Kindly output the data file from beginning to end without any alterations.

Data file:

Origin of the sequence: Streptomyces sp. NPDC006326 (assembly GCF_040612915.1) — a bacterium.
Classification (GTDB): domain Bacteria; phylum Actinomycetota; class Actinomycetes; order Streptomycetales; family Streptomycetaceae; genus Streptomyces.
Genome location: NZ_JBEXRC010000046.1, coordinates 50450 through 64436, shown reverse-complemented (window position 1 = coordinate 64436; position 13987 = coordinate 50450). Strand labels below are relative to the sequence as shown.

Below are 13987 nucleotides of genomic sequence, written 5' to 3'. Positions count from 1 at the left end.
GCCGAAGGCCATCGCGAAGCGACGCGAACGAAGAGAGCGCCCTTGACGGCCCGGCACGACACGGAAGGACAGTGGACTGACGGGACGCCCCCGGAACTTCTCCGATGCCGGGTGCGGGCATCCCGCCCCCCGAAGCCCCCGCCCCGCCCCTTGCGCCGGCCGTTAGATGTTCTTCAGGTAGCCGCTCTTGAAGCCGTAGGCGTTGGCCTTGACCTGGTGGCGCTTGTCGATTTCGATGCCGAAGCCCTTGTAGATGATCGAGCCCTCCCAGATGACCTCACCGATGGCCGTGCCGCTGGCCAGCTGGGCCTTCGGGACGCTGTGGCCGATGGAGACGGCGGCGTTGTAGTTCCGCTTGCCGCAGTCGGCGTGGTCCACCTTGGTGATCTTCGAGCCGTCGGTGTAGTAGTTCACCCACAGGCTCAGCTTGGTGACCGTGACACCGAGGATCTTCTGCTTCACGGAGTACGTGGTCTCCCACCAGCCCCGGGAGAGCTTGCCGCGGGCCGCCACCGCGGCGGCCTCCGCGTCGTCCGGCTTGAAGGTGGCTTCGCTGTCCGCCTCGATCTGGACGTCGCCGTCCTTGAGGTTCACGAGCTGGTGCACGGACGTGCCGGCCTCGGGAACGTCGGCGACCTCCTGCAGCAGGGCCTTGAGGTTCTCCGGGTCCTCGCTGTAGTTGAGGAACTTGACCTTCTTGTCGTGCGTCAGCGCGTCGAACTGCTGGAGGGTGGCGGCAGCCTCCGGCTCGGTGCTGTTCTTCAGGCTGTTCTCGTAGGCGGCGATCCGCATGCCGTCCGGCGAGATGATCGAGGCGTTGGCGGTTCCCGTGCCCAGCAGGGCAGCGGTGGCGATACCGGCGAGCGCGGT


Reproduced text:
Origin of the sequence: Streptomyces sp. NPDC006326 (assembly GCF_040612915.1) — a bacterium.
Classification (GTDB): domain Bacteria; phylum Actinomycetota; class Actinomycetes; order Streptomycetales; family Streptomycetaceae; genus Streptomyces.
Genome location: NZ_JBEXRC010000046.1, coordinates 50450 through 64436, shown reverse-complemented (window position 1 = coordinate 64436; position 13987 = coordinate 50450). Strand labels below are relative to the sequence as shown.

Below are 13987 nucleotides of genomic sequence, written 5' to 3'. Positions count from 1 at the left end.
GCCGAAGGCCATCGCGAAGCGACGCGAACGAAGAGAGCGCCCTTGACGGCCCGGCACGACACGGAAGGACAGTGGACTGACGGGACGCCCCCGGAACTTCTCCGATGCCGGGTGCGGGCATCCCGCCCCCCGAAGCCCCCGCCCCGCCCCTTGCGCCGGCCGTTAGATGTTCTTCAGGTAGCCGCTCTTGAAGCCGTAGGCGTTGGCCTTGACCTGGTGGCGCTTGTCGATTTCGATGCCGAAGCCCTTGTAGATGATCGAGCCCTCCCAGATGACCTCACCGATGGCCGTGCCGCTGGCCAGCTGGGCCTTCGGGACGCTGTGGCCGATGGAGACGGCGGCGTTGTAGTTCCGCTTGCCGCAGTCGGCGTGGTCCACCTTGGTGATCTTCGAGCCGTCGGTGTAGTAGTTCACCCACAGGCTCAGCTTGGTGACCGTGACACCGAGGATCTTCTGCTTCACGGAGTACGTGGTCTCCCACCAGCCCCGGGAGAGCTTGCCGCGGGCCGCCACCGCGGCGGCCTCCGCGTCGTCCGGCTTGAAGGTGGCTTCGCTGTCCGCCTCGATCTGGACGTCGCCGTCCTTGAGGTTCACGAGCTGGTGCACGGACGTGCCGGCCTCGGGAACGTCGGCGACCTCCTGCAGCAGGGCCTTGAGGTTCTCCGGGTCCTCGCTGTAGTTGAGGAACTTGACCTTCTTGTCGTGCGTCAGCGCGTCGAACTGCTGGAGGGTGGCGGCAGCCTCCGGCTCGGTGCTGTTCTTCAGGCTGTTCTCGTAGGCGGCGATCCGCATGCCGTCCGGCGAGATGATCGAGGCGTTGGCGGTTCCCGTGCCCAGCAGGGCAGCGGTGGCGATACCGGCGAGCGCGGT